The timing of the June solstice—or, summer solstice in the Northern Hemisphere—varies between June 20 and June 22, depending on the year and time zone. See the time and date of the Summer Solstice 2018, as well as solstice facts and FAQs.
When is the Summer Solstice?
This year, the June solstice falls on Thursday, June 21, in all U.S. and Canada time zones, specifically at 6:07 A.M. EDT.
|Year||Summer Solstice (Northern Hemisphere)|
|2018||Thursday, June 21|
|2019||Friday, June 21|
|2020||Saturday, June 20|
What is the Summer Solstice?
In the Northern Hemisphere, the June solstice occurs when the Sun reaches both its highest and northernmost points in the sky. (In contrast, the June solstice in the Southern Hemisphere is when the Sun is at its lowest point in the sky.)
The word “solstice” comes from Latin solstitium—from sol (Sun) and stitium (standing), reflecting the fact that on the solstice, the Sun appears to stop moving in the sky as it reaches its northern- or southernmost point. After the solstice, the Sun appears to reverse course and head back in the opposite direction.
The timing of the June solstice is not based on a specific calendar date or time; it all depends on when the Sun reaches its northernmost point from the equator. Therefore, the June solstice won’t always occur on the same day.
In temperate regions, we notice that the Sun is higher in the sky throughout the day, and its rays strike Earth at a more direct angle, causing the efficient warming we call summer. Because the sun is highest in the sky on this day, you’ll notice that your shadow (at noon) is the shortest it will be all year.
In the Northern Hemisphere, the summer solstice is the day with the most hours of sunlight of the whole year. See our handy sunrise and sunset calculator to figure out how many hours of sunlight you get in your location on the solstice.
At the winter solstice, just the opposite occurs: The Sun is at its southernmost point and is lowest in the sky. Its rays hit the Northern Hemisphere at an oblique angle, creating the feeble winter sunlight.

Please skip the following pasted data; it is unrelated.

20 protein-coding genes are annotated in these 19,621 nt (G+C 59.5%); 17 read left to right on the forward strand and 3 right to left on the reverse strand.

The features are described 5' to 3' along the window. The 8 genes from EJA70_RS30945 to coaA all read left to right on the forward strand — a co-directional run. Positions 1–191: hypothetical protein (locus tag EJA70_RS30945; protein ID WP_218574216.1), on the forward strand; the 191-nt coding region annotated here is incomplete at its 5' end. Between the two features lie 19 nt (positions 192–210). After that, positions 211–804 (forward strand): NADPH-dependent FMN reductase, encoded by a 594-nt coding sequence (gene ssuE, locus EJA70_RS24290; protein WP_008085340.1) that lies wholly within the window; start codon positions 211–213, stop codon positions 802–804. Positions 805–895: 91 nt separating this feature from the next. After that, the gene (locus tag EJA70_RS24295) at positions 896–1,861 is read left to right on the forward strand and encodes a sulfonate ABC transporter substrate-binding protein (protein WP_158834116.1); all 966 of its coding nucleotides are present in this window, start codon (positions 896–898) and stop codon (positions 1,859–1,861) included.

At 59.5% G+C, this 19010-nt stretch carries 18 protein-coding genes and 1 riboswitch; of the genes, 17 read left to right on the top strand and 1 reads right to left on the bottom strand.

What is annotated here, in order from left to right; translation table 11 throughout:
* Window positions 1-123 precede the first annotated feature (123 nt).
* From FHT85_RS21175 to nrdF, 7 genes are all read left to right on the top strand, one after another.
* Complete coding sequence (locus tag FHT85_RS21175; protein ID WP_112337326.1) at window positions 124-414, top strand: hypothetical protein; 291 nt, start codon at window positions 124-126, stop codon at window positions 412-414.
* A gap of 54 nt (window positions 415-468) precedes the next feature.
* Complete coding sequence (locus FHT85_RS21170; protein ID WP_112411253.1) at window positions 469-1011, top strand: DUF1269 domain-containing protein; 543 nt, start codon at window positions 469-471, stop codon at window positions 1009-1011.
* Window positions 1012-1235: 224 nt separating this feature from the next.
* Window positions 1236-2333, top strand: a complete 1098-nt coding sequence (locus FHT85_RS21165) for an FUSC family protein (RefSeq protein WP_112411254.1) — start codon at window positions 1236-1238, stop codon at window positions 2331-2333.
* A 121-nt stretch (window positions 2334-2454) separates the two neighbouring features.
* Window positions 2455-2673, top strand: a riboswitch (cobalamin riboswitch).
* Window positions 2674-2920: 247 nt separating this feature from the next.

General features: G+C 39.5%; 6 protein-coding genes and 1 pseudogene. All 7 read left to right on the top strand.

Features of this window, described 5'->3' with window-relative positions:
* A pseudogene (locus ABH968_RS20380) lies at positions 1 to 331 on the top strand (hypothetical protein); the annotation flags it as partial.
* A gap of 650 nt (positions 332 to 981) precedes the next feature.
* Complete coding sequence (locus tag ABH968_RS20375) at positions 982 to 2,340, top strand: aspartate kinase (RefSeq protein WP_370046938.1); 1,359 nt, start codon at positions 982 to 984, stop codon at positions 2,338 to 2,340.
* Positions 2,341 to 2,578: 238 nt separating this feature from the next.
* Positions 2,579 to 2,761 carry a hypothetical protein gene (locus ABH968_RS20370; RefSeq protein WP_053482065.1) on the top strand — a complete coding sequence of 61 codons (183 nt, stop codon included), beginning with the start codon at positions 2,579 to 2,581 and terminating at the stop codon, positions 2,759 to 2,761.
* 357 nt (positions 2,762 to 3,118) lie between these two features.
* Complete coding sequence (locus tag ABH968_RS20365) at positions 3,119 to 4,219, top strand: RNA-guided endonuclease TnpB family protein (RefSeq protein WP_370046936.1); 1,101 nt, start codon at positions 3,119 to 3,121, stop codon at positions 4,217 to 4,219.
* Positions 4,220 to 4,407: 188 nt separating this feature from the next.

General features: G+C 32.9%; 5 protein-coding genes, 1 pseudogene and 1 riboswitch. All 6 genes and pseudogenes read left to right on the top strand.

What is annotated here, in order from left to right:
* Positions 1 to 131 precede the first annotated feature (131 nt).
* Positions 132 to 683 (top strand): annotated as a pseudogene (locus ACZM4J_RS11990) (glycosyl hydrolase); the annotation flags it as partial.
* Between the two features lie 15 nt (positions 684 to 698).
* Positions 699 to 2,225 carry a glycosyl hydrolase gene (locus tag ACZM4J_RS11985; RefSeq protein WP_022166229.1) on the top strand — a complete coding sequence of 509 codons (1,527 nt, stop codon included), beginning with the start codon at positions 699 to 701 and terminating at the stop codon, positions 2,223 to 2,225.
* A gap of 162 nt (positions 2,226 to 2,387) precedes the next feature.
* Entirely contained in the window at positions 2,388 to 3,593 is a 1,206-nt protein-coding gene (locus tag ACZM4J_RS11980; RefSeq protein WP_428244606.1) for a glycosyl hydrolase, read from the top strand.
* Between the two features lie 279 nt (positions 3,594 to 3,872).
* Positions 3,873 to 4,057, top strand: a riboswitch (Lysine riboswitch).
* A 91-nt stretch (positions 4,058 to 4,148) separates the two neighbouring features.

Frequently Asked Questions
Q: Is the Summer Solstice the First Day of Summer?
A: Yes and no—it depends on whether we’re speaking meteorologically or astronomically. Most meteorologists divide the year into four seasons based on the months and the temperature cycle, which allows them to compare and organize climate data more easily. In this system, summer begins on June 1 and ends on August 31. Therefore, the summer solstice is not considered to be the first day of summer, meteorologically speaking.
Astronomically, however, the first day of summer is said to be when the Sun reaches its highest point in the sky, which occurs on the summer solstice (June 20–22). Therefore, the summer solstice is considered to be the first day of summer, astronomically speaking.
As an almanac, which is defined as a “calendar of the heavens,” we prefer to follow the astronomical interpretation of the seasons and do consider the first day of summer to coincide with the summer solstice. That being said, you may choose whichever system you like best!
Q: Why Doesn’t the Summer Solstice Fall on the Same Date Each Year?
A: The summer solstice in the Northern Hemisphere ranges in date from June 20 to 22. This occurs in part because of the difference between the Gregorian calendar system, which normally has 365 days, and the tropical year (how long it takes Earth to orbit the Sun once), which has about 365.242199 days. To compensate for the missing fraction of days, the Gregorian calendar adds a leap day about every 4 years, which makes the date for summer jump backward. However, the date also changes because of other influences, such as the gravitational pull from the Moon and planets, as well as the slight wobble in Earth’s rotation.